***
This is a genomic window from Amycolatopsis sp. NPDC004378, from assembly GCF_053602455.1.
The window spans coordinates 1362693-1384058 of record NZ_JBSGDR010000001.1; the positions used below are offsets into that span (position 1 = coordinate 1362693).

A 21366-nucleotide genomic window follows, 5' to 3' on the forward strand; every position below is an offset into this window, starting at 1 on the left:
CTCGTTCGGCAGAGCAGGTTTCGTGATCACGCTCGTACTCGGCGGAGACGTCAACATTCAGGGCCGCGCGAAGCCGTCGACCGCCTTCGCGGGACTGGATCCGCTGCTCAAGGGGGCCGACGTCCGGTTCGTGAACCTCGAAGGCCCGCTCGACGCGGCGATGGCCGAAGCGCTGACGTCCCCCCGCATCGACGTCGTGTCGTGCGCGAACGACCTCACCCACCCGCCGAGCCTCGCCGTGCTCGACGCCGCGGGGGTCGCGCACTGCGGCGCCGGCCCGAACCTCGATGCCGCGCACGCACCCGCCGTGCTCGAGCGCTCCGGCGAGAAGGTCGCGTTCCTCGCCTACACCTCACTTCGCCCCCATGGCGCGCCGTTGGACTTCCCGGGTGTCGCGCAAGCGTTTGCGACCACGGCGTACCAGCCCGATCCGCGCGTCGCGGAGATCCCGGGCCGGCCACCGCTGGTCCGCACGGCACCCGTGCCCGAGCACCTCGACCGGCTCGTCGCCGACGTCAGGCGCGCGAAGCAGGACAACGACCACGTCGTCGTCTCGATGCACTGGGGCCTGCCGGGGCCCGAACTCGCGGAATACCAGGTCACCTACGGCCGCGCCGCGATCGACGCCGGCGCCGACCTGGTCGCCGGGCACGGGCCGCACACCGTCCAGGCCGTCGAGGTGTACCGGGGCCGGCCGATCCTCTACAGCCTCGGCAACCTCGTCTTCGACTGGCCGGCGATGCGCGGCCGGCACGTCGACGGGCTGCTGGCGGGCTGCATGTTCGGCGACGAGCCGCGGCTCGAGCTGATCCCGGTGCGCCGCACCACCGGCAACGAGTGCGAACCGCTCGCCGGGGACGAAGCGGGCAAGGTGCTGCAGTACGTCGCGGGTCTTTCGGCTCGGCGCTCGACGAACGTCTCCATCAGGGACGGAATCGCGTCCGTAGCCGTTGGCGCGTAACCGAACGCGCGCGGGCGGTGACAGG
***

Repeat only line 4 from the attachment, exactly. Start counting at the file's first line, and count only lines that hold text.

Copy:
CTCGTTCGGCAGAGCAGGTTTCGTGATCACGCTCGTACTCGGCGGAGACGTCAACATTCAGGGCCGCGCGAAGCCGTCGACCGCCTTCGCGGGACTGGATCCGCTGCTCAAGGGGGCCGACGTCCGGTTCGTGAACCTCGAAGGCCCGCTCGACGCGGCGATGGCCGAAGCGCTGACGTCCCCCCGCATCGACGTCGTGTCGTGCGCGAACGACCTCACCCACCCGCCGAGCCTCGCCGTGCTCGACGCCGCGGGGGTCGCGCACTGCGGCGCCGGCCCGAACCTCGATGCCGCGCACGCACCCGCCGTGCTCGAGCGCTCCGGCGAGAAGGTCGCGTTCCTCGCCTACACCTCACTTCGCCCCCATGGCGCGCCGTTGGACTTCCCGGGTGTCGCGCAAGCGTTTGCGACCACGGCGTACCAGCCCGATCCGCGCGTCGCGGAGATCCCGGGCCGGCCACCGCTGGTCCGCACGGCACCCGTGCCCGAGCACCTCGACCGGCTCGTCGCCGACGTCAGGCGCGCGAAGCAGGACAACGACCACGTCGTCGTCTCGATGCACTGGGGCCTGCCGGGGCCCGAACTCGCGGAATACCAGGTCACCTACGGCCGCGCCGCGATCGACGCCGGCGCCGACCTGGTCGCCGGGCACGGGCCGCACACCGTCCAGGCCGTCGAGGTGTACCGGGGCCGGCCGATCCTCTACAGCCTCGGCAACCTCGTCTTCGACTGGCCGGCGATGCGCGGCCGGCACGTCGACGGGCTGCTGGCGGGCTGCATGTTCGGCGACGAGCCGCGGCTCGAGCTGATCCCGGTGCGCCGCACCACCGGCAACGAGTGCGAACCGCTCGCCGGGGACGAAGCGGGCAAGGTGCTGCAGTACGTCGCGGGTCTTTCGGCTCGGCGCTCGACGAACGTCTCCATCAGGGACGGAATCGCGTCCGTAGCCGTTGGCGCGTAACCGAACGCGCGCGGGCGGTGACAGG